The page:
As for this one we all know it, saw it, felt it. But just in case you didn’t, click on the link to read the full story. So there were horrific rains in Accra (which is not strange, Ghana is a tropical country) and the place FLOODED. Not all of Accra, yes I know, but enough of Accra that properties were lost, people displaced and residents died. This story made me so sad because this is such a preventable disaster! Ghana is being portrayed outside as an upcoming economy in Africa but I believe this tragedy brings our marks down. I was asked (by the Mirror newspaper) what I would have done to prevent such flooding in the future and to me its pretty simple. Find a place for the water to go. You know it will rain during the rainy season, as a matter of fact, it rained and flooded last year too. So this isn’t a new story. Some of you might have seen this BBC post by Elizabeth Ohene (please read it, its very good and summarizes my thoughts) that recounts the history of flooding in Ghana since the days of Nkrumah. And the results aren’t just the immediate deaths but also the deaths caused by diseases that will follow.  According to her post, the Accra Mayor has an estimate of $500m for the construction of storm drains. This may seem like a huge amount but its worth preventing the damage, loss, shame and sorrow those floods cause every year. So when will a government get enough guts to do the right thing?

COP 17. What was Ghana’s role?

Sorry, no link for this story. Why? Because Ghana didn’t report anything! (nothing that I could find anyways). For those who aren’t quite sure what COP 17 is, it’s the 17th Conference of Parties for the United Nations Framework Convention on Climate Change. At these meetings, all countries account for their participation in combating global warming by reducing greenhouse gas emissions and try to strengthen international efforts against climate change. We all know that climate change is a pressing global issue and it is affecting Africa the worse (didn’t we just finish talking about floods?). This year’s conference was held in Durban, South Africa – the first COP to be held on the African continent, an opportunity for Africa to finally speak up for our climate, our land and our future. The decisions that were made during the sessions will affect everyone on the earth but what part did Ghana play in the negotiations? Did we talk at all? And what were our commitments to the Kyoko Protocol? Are we monitoring our emissions? Are we monitoring the progression (or digression) of Ghana’s climate over time? The only evidence I found that we were giving it some slight thought was this article that basically says that Ghana knows it should do something… “However the consensus from the EPA is that enactment of wholesale legislation may stifle economic development. It is thus preferred that every industry sets targets which can be achieved and enforced as part of its policy guidelines and these guidelines do not necessarily have to be enacted as legislation.” which basically means… don’t expect much from us.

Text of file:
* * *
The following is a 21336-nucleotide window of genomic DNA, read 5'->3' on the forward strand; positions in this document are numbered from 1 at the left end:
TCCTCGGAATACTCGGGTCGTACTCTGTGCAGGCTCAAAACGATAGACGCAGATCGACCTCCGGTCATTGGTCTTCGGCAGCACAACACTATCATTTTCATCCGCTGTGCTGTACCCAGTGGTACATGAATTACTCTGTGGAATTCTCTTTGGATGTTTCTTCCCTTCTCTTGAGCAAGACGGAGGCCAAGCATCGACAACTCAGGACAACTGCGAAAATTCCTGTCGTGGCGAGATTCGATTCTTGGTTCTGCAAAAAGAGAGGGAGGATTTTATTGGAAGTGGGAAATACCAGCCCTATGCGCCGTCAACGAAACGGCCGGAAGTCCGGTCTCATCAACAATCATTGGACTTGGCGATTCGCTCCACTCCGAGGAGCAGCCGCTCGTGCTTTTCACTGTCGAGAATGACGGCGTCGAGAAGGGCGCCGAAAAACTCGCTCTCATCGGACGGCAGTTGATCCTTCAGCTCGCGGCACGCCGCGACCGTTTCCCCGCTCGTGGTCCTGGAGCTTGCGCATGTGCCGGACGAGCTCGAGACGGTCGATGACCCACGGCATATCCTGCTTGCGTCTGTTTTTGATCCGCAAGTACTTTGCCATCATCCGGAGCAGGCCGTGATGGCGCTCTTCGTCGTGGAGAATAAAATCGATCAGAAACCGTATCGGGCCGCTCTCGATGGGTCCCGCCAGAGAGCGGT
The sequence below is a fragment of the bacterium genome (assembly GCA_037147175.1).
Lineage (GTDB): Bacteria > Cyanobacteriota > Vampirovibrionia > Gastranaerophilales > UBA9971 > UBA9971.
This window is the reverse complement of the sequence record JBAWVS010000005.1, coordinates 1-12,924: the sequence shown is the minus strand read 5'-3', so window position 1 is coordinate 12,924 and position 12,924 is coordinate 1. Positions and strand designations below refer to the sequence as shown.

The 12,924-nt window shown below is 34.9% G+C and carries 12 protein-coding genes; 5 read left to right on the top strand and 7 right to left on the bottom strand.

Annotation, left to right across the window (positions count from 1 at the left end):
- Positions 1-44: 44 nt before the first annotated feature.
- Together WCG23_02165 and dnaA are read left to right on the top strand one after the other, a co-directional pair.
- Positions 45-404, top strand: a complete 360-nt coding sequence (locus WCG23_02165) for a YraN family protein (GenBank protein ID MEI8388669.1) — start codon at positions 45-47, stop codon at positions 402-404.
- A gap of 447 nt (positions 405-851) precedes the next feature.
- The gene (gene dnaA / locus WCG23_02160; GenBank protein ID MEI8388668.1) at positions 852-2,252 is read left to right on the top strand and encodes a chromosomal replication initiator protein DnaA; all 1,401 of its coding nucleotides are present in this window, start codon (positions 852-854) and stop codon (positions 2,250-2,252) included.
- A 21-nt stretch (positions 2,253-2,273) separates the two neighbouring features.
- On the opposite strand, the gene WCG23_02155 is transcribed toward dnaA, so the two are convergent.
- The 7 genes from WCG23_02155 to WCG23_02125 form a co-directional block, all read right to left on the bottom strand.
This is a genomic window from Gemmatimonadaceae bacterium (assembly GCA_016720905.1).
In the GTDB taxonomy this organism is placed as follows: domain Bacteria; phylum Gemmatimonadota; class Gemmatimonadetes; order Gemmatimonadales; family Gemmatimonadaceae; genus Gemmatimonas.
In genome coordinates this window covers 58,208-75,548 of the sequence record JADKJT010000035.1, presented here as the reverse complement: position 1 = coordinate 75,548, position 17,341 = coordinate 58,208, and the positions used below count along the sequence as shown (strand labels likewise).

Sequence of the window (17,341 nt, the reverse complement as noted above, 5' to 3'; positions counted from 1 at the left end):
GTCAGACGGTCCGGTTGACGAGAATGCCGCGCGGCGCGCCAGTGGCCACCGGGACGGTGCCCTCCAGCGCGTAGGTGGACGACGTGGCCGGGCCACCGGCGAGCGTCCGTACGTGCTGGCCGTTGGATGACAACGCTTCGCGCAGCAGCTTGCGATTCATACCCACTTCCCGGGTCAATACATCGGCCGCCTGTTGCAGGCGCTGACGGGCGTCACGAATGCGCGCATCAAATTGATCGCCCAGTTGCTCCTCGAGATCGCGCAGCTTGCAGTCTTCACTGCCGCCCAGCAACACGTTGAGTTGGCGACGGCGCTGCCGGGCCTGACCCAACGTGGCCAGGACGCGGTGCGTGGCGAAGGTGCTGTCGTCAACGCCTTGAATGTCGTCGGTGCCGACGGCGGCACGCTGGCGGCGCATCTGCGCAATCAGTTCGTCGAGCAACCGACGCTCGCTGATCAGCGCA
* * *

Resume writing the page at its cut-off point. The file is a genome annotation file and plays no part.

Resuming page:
I guess my point of all this ranting is that…  some groups of people don’t seem to be living up to their jobs.  #1. If as a journalist you uncover such a story, follow up so that we may see the rule of law in action. #2 If these issues have been addressed by the EPA then a very public statement should have been issued to that effect so that the public is aware. And if these issues have not been addressed then EPA why do we pay you? #3. If you are an incoming government and you claim the people are your priority but you sit back for annual waste, degradation and pollution to occur then I’m sorry, you’re a liar.

And with that I wish you all a happy 2012. May we do it bigger, better and GREENER!!


About The Green Ghanaian Intiative

Akua Akyaa Nkrumah is a Ghanaian environmental technologist based in Accra, Ghana. She studied Environmental Science and Technology at the University of Maryland - College Park. She currently works as a consultant for environment and climate change in Accra and has a passion for water, sanitation, recycling and renewable energy
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3 Responses to The stories I missed in 2011 (well…almost)

  1. nana says:

    Spot on! You said all that there is to say. I hope it causes the change that we need to see or at least start something that would help Ghana develop. Big ups!


  2. Nkulumo says:

    Certainly covers up for the long absence. Nice roundup and Good read. Looking forward to more of these.


  3. The sad thing about the floods is a dear friend lost a family to the rising water. I hope it doesn’t occur again.